Are you interested in the career path of quantitative psychology? Have you hesitated because you aren’t completely sure what this profession entails? Keep reading below to learn all you can about this exciting occupation. Quantitative psychology is defined as the study of techniques and methods that are used to measure human attributes, the mathematical and statistical modeling of a variety of psychological processes, as well as the analysis of a given set of psychological data.
Research in the area of quantitative psychology is used to develop psychological theories with relation to mathematics and statistics. Appropriate research requires a psychologist to elaborate upon methods that already exist, as well as to create new theories and concepts; this ensures that quantitative psychology requires more than simply the application of statistics and mathematics. In your work as a quantitative psychologist you will primarily work with two major subcategories.
The first category is psychometrics, which is used by quantitative psychologists to develop methods of analysis and practice of psychological measurement. Within this category you may create questionnaires that are used to test memory and methods of analyzing data that is obtained from the questionnaire. The second subcategory is mathematical psychology; which is designed to create novel mathematical models that accurately describe psychological processes of the human brain.
It is common for individuals who practice quantitative psychology to be involved in areas such as: sociology, educational measurements, political science, educational statistics, mathematics, and statistics. In addition, there are several scientific organizations that serve the area of quantitative psychology. For instance, the Society of Multivariate Experimental Psychology, the European Society for Methodology, the Psychometric Society, and Division 5 of the American Psychological Association.
In your work as a quantitative psychologist you will spend the large majority of your time applying what you know about math and statistics to the principles of psychology. The training you will receive in your degree program to become a quantitative psychologist will allow you to conduct research projects in practically any area of psychology. Keep in mind, in order to become a quantitative psychologist it will be necessary for you to obtain your doctorate degree and to also obtain licensure. Should you decide that you would like to work within the research aspect of this industry, it will be important that you can design reliable research projects that will elicit improved results.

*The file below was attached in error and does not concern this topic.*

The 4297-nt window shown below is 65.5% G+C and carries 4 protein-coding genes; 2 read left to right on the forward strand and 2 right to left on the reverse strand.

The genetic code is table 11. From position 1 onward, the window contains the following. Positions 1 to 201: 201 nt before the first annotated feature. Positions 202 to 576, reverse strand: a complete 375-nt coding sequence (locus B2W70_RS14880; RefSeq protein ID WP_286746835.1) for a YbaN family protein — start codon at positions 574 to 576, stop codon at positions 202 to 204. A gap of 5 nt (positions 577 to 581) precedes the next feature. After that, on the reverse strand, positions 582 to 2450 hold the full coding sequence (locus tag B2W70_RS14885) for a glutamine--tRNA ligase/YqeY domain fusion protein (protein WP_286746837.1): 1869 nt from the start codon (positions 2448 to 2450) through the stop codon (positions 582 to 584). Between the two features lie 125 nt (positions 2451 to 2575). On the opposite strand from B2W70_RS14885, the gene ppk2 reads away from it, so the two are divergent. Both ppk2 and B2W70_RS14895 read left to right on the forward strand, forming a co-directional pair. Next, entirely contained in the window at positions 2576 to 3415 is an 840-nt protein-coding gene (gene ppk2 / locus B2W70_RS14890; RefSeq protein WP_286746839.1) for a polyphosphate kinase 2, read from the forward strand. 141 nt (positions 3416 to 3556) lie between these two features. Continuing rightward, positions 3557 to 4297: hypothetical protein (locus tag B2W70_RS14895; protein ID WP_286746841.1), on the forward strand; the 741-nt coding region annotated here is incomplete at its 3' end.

It is common for psychologists in this field to focus their work on data collection; this is often conducted by creating tools or refining tools like tests or surveys. In your role as a quantitative psychologist you will need to be sure that the design of a study is strong enough in order for conclusions to be drawn from it. Furthermore, your studies should be general enough so that other researchers can make inferences regarding the general population using results from the people in the study. Your training and knowledge will also make it important that you conduct studies that adequately show a cause and effect relationship that exists between the study and the participants.
In your job position as a quantitative psychologist it would be possible for you to work in the area of measurement of psychological characteristics. For example, you could work developing IQ tests or other measurement tools that are used in everyday psychological processes or psychological research. Your training and skills set will also make it possible for you to review studies conducted by other researchers in order to determine its relevance, or if the results are considered to be a fluke. You may also use what you know about statistics and math to compare more than one method of research to see which is preferred.